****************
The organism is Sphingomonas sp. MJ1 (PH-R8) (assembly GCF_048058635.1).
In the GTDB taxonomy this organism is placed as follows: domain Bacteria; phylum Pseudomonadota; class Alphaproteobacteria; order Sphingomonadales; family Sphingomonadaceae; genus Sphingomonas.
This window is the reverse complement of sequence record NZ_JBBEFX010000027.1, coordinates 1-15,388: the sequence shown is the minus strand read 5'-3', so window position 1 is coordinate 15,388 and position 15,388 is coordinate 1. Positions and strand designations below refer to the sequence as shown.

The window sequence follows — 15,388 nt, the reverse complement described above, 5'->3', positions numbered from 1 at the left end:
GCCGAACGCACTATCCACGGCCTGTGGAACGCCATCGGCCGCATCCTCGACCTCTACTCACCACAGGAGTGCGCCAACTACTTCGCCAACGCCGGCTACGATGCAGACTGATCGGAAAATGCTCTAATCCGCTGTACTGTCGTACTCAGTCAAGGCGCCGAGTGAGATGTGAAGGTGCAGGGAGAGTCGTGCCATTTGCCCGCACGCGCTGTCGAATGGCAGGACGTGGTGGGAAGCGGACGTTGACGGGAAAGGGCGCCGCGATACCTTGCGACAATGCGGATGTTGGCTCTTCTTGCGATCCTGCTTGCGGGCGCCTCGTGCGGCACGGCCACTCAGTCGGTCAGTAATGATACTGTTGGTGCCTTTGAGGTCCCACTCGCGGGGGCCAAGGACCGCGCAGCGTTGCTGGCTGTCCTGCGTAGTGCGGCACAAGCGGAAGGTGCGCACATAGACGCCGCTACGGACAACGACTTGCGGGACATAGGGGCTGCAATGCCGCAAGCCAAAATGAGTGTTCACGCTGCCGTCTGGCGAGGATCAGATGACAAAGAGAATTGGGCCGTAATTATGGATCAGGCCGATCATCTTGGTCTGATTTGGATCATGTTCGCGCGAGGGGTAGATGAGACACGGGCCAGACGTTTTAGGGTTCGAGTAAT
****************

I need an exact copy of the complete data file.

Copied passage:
The organism is Sphingomonas sp. MJ1 (PH-R8) (assembly GCF_048058635.1).
In the GTDB taxonomy this organism is placed as follows: domain Bacteria; phylum Pseudomonadota; class Alphaproteobacteria; order Sphingomonadales; family Sphingomonadaceae; genus Sphingomonas.
This window is the reverse complement of sequence record NZ_JBBEFX010000027.1, coordinates 1-15,388: the sequence shown is the minus strand read 5'-3', so window position 1 is coordinate 15,388 and position 15,388 is coordinate 1. Positions and strand designations below refer to the sequence as shown.

The window sequence follows — 15,388 nt, the reverse complement described above, 5'->3', positions numbered from 1 at the left end:
GCCGAACGCACTATCCACGGCCTGTGGAACGCCATCGGCCGCATCCTCGACCTCTACTCACCACAGGAGTGCGCCAACTACTTCGCCAACGCCGGCTACGATGCAGACTGATCGGAAAATGCTCTAATCCGCTGTACTGTCGTACTCAGTCAAGGCGCCGAGTGAGATGTGAAGGTGCAGGGAGAGTCGTGCCATTTGCCCGCACGCGCTGTCGAATGGCAGGACGTGGTGGGAAGCGGACGTTGACGGGAAAGGGCGCCGCGATACCTTGCGACAATGCGGATGTTGGCTCTTCTTGCGATCCTGCTTGCGGGCGCCTCGTGCGGCACGGCCACTCAGTCGGTCAGTAATGATACTGTTGGTGCCTTTGAGGTCCCACTCGCGGGGGCCAAGGACCGCGCAGCGTTGCTGGCTGTCCTGCGTAGTGCGGCACAAGCGGAAGGTGCGCACATAGACGCCGCTACGGACAACGACTTGCGGGACATAGGGGCTGCAATGCCGCAAGCCAAAATGAGTGTTCACGCTGCCGTCTGGCGAGGATCAGATGACAAAGAGAATTGGGCCGTAATTATGGATCAGGCCGATCATCTTGGTCTGATTTGGATCATGTTCGCGCGAGGGGTAGATGAGACACGGGCCAGACGTTTTAGGGTTCGAGTAAT